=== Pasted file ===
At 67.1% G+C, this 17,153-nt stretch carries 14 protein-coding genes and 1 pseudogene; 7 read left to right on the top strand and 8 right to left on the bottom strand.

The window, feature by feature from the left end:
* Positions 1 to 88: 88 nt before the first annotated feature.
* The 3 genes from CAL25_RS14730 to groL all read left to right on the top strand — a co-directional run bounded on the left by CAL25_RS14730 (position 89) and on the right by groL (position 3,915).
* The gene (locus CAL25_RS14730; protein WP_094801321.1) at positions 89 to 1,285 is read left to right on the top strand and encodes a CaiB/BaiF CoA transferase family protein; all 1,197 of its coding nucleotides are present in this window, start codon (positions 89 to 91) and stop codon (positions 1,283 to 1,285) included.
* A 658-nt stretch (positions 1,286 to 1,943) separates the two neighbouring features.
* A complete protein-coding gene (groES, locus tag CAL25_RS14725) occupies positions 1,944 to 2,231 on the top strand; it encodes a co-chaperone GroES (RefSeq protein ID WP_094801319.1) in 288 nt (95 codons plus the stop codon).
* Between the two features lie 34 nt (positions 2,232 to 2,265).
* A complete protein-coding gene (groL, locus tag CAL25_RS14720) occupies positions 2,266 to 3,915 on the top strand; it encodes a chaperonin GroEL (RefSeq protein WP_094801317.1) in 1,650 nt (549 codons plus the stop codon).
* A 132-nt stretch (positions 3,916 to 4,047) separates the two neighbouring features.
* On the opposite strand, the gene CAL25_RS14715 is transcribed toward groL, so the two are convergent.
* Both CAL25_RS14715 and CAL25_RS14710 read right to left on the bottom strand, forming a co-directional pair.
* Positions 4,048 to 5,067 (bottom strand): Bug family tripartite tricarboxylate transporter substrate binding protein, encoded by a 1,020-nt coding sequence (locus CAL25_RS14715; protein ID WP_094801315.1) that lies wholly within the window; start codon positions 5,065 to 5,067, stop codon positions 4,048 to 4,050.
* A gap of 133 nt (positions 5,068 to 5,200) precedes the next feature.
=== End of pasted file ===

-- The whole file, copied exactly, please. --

At 67.1% G+C, this 17,153-nt stretch carries 14 protein-coding genes and 1 pseudogene; 7 read left to right on the top strand and 8 right to left on the bottom strand.

The window, feature by feature from the left end:
* Positions 1 to 88: 88 nt before the first annotated feature.
* The 3 genes from CAL25_RS14730 to groL all read left to right on the top strand — a co-directional run bounded on the left by CAL25_RS14730 (position 89) and on the right by groL (position 3,915).
* The gene (locus CAL25_RS14730; protein WP_094801321.1) at positions 89 to 1,285 is read left to right on the top strand and encodes a CaiB/BaiF CoA transferase family protein; all 1,197 of its coding nucleotides are present in this window, start codon (positions 89 to 91) and stop codon (positions 1,283 to 1,285) included.
* A 658-nt stretch (positions 1,286 to 1,943) separates the two neighbouring features.
* A complete protein-coding gene (groES, locus tag CAL25_RS14725) occupies positions 1,944 to 2,231 on the top strand; it encodes a co-chaperone GroES (RefSeq protein ID WP_094801319.1) in 288 nt (95 codons plus the stop codon).
* Between the two features lie 34 nt (positions 2,232 to 2,265).
* A complete protein-coding gene (groL, locus tag CAL25_RS14720) occupies positions 2,266 to 3,915 on the top strand; it encodes a chaperonin GroEL (RefSeq protein WP_094801317.1) in 1,650 nt (549 codons plus the stop codon).
* A 132-nt stretch (positions 3,916 to 4,047) separates the two neighbouring features.
* On the opposite strand, the gene CAL25_RS14715 is transcribed toward groL, so the two are convergent.
* Both CAL25_RS14715 and CAL25_RS14710 read right to left on the bottom strand, forming a co-directional pair.
* Positions 4,048 to 5,067 (bottom strand): Bug family tripartite tricarboxylate transporter substrate binding protein, encoded by a 1,020-nt coding sequence (locus CAL25_RS14715; protein ID WP_094801315.1) that lies wholly within the window; start codon positions 5,065 to 5,067, stop codon positions 4,048 to 4,050.
* A gap of 133 nt (positions 5,068 to 5,200) precedes the next feature.